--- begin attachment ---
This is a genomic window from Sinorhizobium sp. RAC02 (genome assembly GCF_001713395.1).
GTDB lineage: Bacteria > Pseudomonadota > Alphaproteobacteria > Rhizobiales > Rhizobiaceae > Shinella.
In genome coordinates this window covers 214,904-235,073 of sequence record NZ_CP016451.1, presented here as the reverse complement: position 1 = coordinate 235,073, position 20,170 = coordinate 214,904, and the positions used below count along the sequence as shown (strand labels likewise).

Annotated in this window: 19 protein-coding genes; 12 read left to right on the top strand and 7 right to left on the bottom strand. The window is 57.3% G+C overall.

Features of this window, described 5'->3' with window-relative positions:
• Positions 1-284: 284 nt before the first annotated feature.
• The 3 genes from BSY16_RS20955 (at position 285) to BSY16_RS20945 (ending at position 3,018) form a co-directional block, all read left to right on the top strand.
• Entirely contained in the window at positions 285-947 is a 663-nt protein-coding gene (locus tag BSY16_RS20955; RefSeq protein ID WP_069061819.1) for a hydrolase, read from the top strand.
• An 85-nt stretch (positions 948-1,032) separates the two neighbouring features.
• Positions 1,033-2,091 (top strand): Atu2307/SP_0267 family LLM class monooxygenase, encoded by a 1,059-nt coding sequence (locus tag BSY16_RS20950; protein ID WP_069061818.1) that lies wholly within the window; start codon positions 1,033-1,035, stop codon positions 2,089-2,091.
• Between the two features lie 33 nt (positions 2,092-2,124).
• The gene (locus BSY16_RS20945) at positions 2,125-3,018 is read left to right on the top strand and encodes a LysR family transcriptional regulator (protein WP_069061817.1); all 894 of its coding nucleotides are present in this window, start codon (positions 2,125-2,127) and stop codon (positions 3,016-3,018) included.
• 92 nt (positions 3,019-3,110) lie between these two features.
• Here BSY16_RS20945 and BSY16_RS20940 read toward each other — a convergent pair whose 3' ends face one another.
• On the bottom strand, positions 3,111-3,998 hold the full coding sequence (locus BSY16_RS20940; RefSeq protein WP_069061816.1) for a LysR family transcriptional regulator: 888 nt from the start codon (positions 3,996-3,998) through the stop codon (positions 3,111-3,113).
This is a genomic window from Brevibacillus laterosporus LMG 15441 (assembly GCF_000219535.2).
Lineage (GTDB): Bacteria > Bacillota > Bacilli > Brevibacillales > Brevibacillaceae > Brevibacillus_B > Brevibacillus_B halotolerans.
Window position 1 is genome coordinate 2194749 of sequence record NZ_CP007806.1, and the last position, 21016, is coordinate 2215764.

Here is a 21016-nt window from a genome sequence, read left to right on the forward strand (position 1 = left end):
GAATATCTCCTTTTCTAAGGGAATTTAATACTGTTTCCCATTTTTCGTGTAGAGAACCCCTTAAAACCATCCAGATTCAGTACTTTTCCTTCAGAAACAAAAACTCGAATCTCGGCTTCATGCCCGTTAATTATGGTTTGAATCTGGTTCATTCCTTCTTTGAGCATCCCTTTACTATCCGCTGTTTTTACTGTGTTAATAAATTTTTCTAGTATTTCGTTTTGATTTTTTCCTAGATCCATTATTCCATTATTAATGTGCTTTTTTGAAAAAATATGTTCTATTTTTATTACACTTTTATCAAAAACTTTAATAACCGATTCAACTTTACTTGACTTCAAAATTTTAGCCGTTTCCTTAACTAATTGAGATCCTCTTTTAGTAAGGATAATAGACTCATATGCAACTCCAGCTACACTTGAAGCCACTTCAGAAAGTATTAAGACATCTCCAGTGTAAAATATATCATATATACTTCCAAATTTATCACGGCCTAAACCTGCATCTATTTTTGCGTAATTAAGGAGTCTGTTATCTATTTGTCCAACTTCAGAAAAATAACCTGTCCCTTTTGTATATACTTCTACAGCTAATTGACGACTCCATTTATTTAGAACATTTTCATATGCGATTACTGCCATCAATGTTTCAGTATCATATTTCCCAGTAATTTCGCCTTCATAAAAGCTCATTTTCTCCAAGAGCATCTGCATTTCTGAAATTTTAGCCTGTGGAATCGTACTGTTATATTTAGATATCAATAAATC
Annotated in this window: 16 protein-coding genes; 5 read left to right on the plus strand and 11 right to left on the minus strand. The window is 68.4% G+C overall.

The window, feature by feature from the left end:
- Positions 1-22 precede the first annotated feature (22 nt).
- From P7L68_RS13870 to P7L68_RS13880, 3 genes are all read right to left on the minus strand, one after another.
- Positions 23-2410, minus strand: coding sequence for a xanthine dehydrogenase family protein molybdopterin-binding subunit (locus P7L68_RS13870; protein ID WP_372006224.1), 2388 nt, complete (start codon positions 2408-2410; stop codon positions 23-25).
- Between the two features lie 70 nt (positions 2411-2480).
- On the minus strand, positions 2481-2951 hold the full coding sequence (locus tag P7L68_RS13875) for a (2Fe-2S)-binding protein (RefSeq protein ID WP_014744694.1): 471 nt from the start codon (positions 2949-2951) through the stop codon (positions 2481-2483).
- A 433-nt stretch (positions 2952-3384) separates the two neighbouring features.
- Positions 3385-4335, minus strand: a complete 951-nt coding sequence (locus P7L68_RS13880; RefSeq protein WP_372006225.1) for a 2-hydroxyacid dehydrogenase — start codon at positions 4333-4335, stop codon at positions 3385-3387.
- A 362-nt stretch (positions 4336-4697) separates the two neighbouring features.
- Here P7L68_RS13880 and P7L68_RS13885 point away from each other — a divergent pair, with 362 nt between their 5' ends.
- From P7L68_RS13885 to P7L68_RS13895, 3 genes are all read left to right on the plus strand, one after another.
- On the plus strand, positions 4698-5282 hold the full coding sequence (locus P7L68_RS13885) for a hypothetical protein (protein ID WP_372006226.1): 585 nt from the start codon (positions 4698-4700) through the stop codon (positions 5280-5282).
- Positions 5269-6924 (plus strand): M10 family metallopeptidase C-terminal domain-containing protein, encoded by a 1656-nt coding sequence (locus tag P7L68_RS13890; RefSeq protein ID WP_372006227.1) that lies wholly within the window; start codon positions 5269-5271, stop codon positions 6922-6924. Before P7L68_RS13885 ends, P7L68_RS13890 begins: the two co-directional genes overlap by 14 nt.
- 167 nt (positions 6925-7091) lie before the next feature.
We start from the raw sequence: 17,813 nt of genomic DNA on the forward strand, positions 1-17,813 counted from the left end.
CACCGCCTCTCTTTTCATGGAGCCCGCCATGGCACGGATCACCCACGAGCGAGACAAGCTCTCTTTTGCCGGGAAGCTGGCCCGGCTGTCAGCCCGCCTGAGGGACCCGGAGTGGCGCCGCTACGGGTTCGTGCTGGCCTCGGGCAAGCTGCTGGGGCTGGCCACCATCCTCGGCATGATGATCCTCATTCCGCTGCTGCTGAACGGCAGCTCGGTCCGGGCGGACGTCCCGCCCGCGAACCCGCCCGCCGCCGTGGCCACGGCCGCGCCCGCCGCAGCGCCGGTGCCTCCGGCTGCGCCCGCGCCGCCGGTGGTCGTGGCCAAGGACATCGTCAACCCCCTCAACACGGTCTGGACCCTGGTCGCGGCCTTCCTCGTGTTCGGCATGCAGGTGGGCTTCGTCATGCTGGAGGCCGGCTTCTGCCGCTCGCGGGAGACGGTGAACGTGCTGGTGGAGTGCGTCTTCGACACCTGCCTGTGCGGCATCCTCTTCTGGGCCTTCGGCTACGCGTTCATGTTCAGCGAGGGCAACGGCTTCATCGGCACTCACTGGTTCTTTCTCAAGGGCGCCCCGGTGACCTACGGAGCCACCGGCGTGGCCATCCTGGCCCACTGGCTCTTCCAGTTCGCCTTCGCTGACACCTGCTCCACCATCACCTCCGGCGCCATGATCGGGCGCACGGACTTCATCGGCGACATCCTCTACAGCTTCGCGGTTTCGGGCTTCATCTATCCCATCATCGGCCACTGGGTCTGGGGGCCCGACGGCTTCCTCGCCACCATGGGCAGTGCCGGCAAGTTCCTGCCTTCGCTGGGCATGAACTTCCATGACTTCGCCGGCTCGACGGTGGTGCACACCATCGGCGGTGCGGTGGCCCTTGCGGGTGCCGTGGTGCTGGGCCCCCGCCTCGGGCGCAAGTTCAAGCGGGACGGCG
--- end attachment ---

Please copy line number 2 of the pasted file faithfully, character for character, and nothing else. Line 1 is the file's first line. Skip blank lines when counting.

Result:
GTDB lineage: Bacteria > Pseudomonadota > Alphaproteobacteria > Rhizobiales > Rhizobiaceae > Shinella.